"Single message"    # message
        );

    # Sending a series of messages
    $producer->send(
        "test",             # topic
        0,                  # partition
        [                   # messages
            "The first message",
            "The second message",
            "The third message",
        ]
        );

    $producer->close;

    #-- Consumer
    my $consumer = Kafka::Consumer->new( IO => $io );

    # Get a list of valid offsets up max_number before the given time
    my $offsets;
    if ( $offsets = $consumer->offsets(
        "test",             # topic
        0,                  # partition
        TIMESTAMP_EARLIEST, # time
        DEFAULT_MAX_OFFSETS # max_number
        ) )
    {
        foreach my $offset ( @$offsets )
        {
            print "Received offset: $offset\n";
        }
    }
    if ( !$offsets or $consumer->last_error )
    {
        print
            "(", $consumer->last_errorcode, ") ",
            $consumer->last_error, "\n";
    }

    # Consuming messages
    if ( my $messages = $consumer->fetch(
        "test",             # topic
        0,                  # partition
        0,                  # offset
        DEFAULT_MAX_SIZE    # Maximum size of MESSAGE(s) to receive
        ) )
    {
        foreach my $message ( @$messages )
        {
            if( $message->valid )
            {
                print "payload    : ", $message->payload,       "\n";
                print "offset     : ", $message->offset,        "\n";
                print "next_offset: ", $message->next_offset,   "\n";
            }
            else
            {
                print "error      : ", $message->error,         "\n";
            }
        }
    }

    $consumer->close;

$io, $producer, and $consumer are created once when the application starts up.

DEPENDENCIES ^

In order to install and use this package you will need Perl version 5.10 or later. Some modules within this package depend on other packages that are distributed separately from Perl. We recommend that you have the following packages installed before you install Kafka:

    Params::Util
    String::CRC32

Kafka package has the following optional dependencies:

    Test::Pod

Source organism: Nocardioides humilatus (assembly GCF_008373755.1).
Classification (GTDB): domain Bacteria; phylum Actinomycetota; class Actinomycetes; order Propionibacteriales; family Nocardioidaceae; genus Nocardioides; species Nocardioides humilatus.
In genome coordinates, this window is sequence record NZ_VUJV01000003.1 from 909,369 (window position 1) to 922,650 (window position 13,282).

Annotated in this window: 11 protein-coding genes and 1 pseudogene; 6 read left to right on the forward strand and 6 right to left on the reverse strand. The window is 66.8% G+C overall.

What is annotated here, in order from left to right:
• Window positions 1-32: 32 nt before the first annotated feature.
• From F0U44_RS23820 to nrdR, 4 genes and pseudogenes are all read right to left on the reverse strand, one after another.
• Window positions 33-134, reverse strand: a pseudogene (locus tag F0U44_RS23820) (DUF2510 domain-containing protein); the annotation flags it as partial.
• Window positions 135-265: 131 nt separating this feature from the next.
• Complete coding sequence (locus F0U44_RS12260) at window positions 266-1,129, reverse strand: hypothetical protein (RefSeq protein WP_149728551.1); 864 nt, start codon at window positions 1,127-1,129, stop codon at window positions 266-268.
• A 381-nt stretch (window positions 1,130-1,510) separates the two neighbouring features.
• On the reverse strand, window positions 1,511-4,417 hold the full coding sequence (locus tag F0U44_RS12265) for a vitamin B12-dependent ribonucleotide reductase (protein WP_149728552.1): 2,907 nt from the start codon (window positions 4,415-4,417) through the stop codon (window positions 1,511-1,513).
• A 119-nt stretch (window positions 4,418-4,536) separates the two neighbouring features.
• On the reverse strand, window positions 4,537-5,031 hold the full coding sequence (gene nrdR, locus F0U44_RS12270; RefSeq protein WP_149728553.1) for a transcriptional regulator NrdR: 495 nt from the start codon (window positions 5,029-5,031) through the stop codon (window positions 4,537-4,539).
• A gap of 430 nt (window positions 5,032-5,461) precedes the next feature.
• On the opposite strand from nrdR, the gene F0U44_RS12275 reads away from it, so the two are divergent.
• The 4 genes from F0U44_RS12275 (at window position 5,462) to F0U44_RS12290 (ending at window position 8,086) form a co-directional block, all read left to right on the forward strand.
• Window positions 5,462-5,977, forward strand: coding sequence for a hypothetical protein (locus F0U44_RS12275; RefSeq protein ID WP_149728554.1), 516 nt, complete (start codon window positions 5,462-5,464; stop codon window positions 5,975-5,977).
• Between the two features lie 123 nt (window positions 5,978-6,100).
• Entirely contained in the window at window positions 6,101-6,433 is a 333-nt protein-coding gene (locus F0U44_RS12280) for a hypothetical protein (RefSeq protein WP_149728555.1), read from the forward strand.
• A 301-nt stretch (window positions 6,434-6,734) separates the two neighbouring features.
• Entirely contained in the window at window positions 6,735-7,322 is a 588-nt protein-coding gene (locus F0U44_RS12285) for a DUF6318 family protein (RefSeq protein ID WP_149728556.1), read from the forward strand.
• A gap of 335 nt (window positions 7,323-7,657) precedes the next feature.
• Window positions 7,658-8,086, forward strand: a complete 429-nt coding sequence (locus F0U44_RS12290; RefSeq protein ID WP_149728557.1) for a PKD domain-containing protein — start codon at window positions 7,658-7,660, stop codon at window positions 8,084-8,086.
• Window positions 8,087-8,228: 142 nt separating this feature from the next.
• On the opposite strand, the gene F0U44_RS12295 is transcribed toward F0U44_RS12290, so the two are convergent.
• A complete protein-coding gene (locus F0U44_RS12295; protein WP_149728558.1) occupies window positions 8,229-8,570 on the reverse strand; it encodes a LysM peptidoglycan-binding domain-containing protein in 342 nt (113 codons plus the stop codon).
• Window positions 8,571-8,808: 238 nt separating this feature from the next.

Test::Pod::Coverage
    Test::Exception
    CPAN::Meta
    Test::Deep
    Test::Distribution
    Test::Kwalitee

If the optional modules are missing, some "prereq" tests are skipped.

BUGS AND LIMITATIONS ^

Currently, the package does not implement send and response of compressed messages. Also does not implement the MULTIFETCH and MULTIPRODUCE requests.

Use only one Kafka::Mock object at the same time (it has class variables for the exchange of TCP server processes).

The Kafka package was written, tested, and found working on recent Linux distributions.

There are no known bugs in this package.

Please report problems to the "AUTHOR".

Patches are welcome.

MORE DOCUMENTATION ^

All modules contain detailed information on the interfaces they provide.

SEE ALSO ^

The basic operation of the Kafka package modules:

Kafka - constants and messages used by the Kafka package modules

Kafka::IO - object interface to socket communications with the Apache Kafka server

Kafka::Producer - object interface to the producer client

Kafka::Consumer - object interface to the consumer client

Kafka::Message - object interface to the Kafka message properties

Kafka::Protocol - functions to process messages in the Apache Kafka's wire format

Kafka::Int64 - functions to work with 64 bit elements of the protocol on 32 bit systems

Kafka::Mock - object interface to the TCP mock server for testing

A wealth of detail about the Apache Kafka and Wire Format:

Main page at http://incubator.apache.org/kafka/

Wire Format at http://cwiki.apache.org/confluence/display/KAFKA/Wire+Format/

Writing a Driver for Kafka at http://cwiki.apache.org/confluence/display/KAFKA/Writing+a+Driver+for+Kafka

AUTHOR ^

Sergey Gladkov, <sgladkov@trackingsoft.com>

CONTRIBUTORS ^

Alexander Solovey

Jeremy Jordan

Vlad Marchenko

COPYRIGHT AND LICENSE ^

Copyright (C) 2012-2013 by TrackingSoft LLC. All rights reserved.

This package is free software; you can redistribute it and/or modify it under the same terms as Perl itself. See perlartistic at http://dev.perl.org/licenses/artistic.html.

This program is distributed in the hope that it will be useful, but WITHOUT ANY WARRANTY; without even the implied warranty of MERCHANTABILITY or FITNESS FOR A PARTICULAR PURPOSE.